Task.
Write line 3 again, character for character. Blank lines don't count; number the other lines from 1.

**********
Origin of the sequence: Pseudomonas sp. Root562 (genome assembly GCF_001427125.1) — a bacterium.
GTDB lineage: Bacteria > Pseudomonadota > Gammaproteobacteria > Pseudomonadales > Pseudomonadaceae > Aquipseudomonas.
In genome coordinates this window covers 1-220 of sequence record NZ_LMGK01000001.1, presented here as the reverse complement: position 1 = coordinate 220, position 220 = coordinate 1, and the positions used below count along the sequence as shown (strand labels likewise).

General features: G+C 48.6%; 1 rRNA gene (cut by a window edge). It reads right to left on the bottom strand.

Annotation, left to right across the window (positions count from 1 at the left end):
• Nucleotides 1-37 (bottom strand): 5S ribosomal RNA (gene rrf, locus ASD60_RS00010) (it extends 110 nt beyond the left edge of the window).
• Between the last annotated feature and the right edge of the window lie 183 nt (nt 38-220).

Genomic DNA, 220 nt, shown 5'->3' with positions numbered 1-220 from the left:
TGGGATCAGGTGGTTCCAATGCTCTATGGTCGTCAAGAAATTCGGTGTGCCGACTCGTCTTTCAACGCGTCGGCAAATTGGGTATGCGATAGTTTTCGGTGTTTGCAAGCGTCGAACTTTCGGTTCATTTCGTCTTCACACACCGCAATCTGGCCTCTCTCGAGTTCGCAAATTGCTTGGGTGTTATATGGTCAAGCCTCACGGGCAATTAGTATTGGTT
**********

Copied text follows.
In genome coordinates this window covers 1-220 of sequence record NZ_LMGK01000001.1, presented here as the reverse complement: position 1 = coordinate 220, position 220 = coordinate 1, and the positions used below count along the sequence as shown (strand labels likewise).